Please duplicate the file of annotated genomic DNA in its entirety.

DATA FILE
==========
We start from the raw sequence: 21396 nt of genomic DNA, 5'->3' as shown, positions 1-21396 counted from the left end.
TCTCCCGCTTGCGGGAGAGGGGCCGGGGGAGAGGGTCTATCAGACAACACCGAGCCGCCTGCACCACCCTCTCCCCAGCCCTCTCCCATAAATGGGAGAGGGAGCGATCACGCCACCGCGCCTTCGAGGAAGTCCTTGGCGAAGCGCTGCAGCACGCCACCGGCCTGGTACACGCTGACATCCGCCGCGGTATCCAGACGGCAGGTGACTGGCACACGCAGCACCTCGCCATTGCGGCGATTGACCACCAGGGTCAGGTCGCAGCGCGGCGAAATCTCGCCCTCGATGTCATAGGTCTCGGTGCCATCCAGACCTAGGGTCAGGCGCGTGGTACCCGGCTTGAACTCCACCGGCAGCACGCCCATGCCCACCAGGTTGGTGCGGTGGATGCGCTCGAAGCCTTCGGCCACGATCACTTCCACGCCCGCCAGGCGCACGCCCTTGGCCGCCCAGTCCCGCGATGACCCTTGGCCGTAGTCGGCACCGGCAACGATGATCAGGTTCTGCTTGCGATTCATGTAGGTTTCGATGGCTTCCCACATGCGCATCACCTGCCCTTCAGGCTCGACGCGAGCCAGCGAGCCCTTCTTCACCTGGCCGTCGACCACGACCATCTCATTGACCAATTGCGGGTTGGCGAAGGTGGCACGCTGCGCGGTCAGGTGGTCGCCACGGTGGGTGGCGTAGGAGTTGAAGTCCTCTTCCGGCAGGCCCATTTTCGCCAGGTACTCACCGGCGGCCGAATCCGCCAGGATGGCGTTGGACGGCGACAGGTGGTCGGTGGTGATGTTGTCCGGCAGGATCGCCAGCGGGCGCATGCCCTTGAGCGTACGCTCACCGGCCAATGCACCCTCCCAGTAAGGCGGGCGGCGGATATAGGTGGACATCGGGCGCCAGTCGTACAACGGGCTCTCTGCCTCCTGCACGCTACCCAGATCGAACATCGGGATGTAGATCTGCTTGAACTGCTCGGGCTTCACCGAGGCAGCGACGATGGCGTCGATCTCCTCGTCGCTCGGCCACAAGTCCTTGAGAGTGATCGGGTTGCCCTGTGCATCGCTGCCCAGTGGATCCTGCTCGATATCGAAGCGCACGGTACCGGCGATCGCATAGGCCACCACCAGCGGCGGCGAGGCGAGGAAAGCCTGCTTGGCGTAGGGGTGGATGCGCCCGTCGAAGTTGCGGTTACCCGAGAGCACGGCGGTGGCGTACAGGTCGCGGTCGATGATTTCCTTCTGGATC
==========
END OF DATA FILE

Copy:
We start from the raw sequence: 21396 nt of genomic DNA, 5'->3' as shown, positions 1-21396 counted from the left end.
TCTCCCGCTTGCGGGAGAGGGGCCGGGGGAGAGGGTCTATCAGACAACACCGAGCCGCCTGCACCACCCTCTCCCCAGCCCTCTCCCATAAATGGGAGAGGGAGCGATCACGCCACCGCGCCTTCGAGGAAGTCCTTGGCGAAGCGCTGCAGCACGCCACCGGCCTGGTACACGCTGACATCCGCCGCGGTATCCAGACGGCAGGTGACTGGCACACGCAGCACCTCGCCATTGCGGCGATTGACCACCAGGGTCAGGTCGCAGCGCGGCGAAATCTCGCCCTCGATGTCATAGGTCTCGGTGCCATCCAGACCTAGGGTCAGGCGCGTGGTACCCGGCTTGAACTCCACCGGCAGCACGCCCATGCCCACCAGGTTGGTGCGGTGGATGCGCTCGAAGCCTTCGGCCACGATCACTTCCACGCCCGCCAGGCGCACGCCCTTGGCCGCCCAGTCCCGCGATGACCCTTGGCCGTAGTCGGCACCGGCAACGATGATCAGGTTCTGCTTGCGATTCATGTAGGTTTCGATGGCTTCCCACATGCGCATCACCTGCCCTTCAGGCTCGACGCGAGCCAGCGAGCCCTTCTTCACCTGGCCGTCGACCACGACCATCTCATTGACCAATTGCGGGTTGGCGAAGGTGGCACGCTGCGCGGTCAGGTGGTCGCCACGGTGGGTGGCGTAGGAGTTGAAGTCCTCTTCCGGCAGGCCCATTTTCGCCAGGTACTCACCGGCGGCCGAATCCGCCAGGATGGCGTTGGACGGCGACAGGTGGTCGGTGGTGATGTTGTCCGGCAGGATCGCCAGCGGGCGCATGCCCTTGAGCGTACGCTCACCGGCCAATGCACCCTCCCAGTAAGGCGGGCGGCGGATATAGGTGGACATCGGGCGCCAGTCGTACAACGGGCTCTCTGCCTCCTGCACGCTACCCAGATCGAACATCGGGATGTAGATCTGCTTGAACTGCTCGGGCTTCACCGAGGCAGCGACGATGGCGTCGATCTCCTCGTCGCTCGGCCACAAGTCCTTGAGAGTGATCGGGTTGCCCTGTGCATCGCTGCCCAGTGGATCCTGCTCGATATCGAAGCGCACGGTACCGGCGATCGCATAGGCCACCACCAGCGGCGGCGAGGCGAGGAAAGCCTGCTTGGCGTAGGGGTGGATGCGCCCGTCGAAGTTGCGGTTACCCGAGAGCACGGCGGTGGCGTACAGGTCGCGGTCGATGATTTCCTTCTGGATC